Author

 
Chenjerai Hove

Chenjerai Hove

    Free at last: The day Zimbabwe became independent
    Free at last: The day Zimbabwe became independent
    Chenjerai Hove reminisces about what April 18 1980 meant for him.
    Zim elections: Give us fresh ideas, not insults
    Zim elections: Give us fresh ideas, not insults
    More-of-the-same Robert Mugabe seems to have lost touch with his audience during this campaign, writes Chenjerai Hove.
    Not yet time to plan a return trip to Zim
    Not yet time to plan a return trip to Zim
    Memories of a forced departure haunt Chenjerai Hove, who explains why he's unlikely to return to his birthplace anytime soon.
    Laugh at your own risk in Zimbabwe
    Laugh at your own risk in Zimbabwe
    Cracking a joke about the president or circulating a photoshopped picture of him is hazardous business.
    How an ancestor is born in Zimbabwe
    How an ancestor is born in Zimbabwe
    Zimbabwean writer Chenjerai Hove gives us a rare glimpse into a Shona ceremony that transformed his deceased father into one of the living-dead.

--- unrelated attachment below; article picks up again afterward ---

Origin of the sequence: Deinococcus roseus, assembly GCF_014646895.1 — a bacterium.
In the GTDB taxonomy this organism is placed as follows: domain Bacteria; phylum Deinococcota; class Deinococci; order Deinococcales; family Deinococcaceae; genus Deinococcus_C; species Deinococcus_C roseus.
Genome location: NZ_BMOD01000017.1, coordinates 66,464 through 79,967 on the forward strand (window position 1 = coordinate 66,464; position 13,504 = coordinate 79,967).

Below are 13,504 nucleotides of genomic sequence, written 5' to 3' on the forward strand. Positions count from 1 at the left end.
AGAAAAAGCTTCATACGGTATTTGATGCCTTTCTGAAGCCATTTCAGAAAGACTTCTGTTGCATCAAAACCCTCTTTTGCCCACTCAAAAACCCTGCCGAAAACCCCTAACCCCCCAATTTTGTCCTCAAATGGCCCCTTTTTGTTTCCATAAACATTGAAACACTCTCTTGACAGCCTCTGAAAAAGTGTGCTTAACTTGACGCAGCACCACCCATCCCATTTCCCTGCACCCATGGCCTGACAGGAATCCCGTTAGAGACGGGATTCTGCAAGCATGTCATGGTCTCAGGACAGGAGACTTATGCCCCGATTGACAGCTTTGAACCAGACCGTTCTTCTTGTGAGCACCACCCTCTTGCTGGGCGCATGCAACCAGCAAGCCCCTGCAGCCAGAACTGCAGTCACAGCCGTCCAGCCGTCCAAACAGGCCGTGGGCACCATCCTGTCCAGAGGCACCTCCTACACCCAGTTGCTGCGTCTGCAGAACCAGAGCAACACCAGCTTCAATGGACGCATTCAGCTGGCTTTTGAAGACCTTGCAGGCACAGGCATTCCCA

Zimbabwe's war of empty slogans
    Zimbabwe's war of empty slogans
    Politics is not about persuasion, it is about forcing people to shout allegiance at the barrel of a gun, says Chenjerai Hove.
    Fly-by-night election monitors fail Africa
    Fly-by-night election monitors fail Africa
    Such 'airport observers' judge the freedom and fairness of the ballot from the luxury of the nearest hotel bar.
    Dogs of war still prowl
    Dogs of war still prowl
    Not enough has changed in Zimbabwe for its people in exile to heed Tsvangirai's call to return.
    Mugabe's apartheid state
    Mugabe's apartheid state
    The new government is window-dressing to conceal motives that have nothing to do with the welfare of the country.
    A Zimbabwean arrogantocracy
    A Zimbabwean arrogantocracy
    The MDC has learnt from experience that dictators give away only mirages of power.
    Inside the mind of a dictator
    Inside the mind of a dictator
    The man shuns the beautiful landscapes, the winding rivers that pour down magical gorges and the glossy inland lakes of his own country and goes to Malaysia on holiday. He addresses villagers in complicated English and keeps himself away from any personal contact with his people. Though an avowed "democrat", he hates elections, and loves the British monarchy.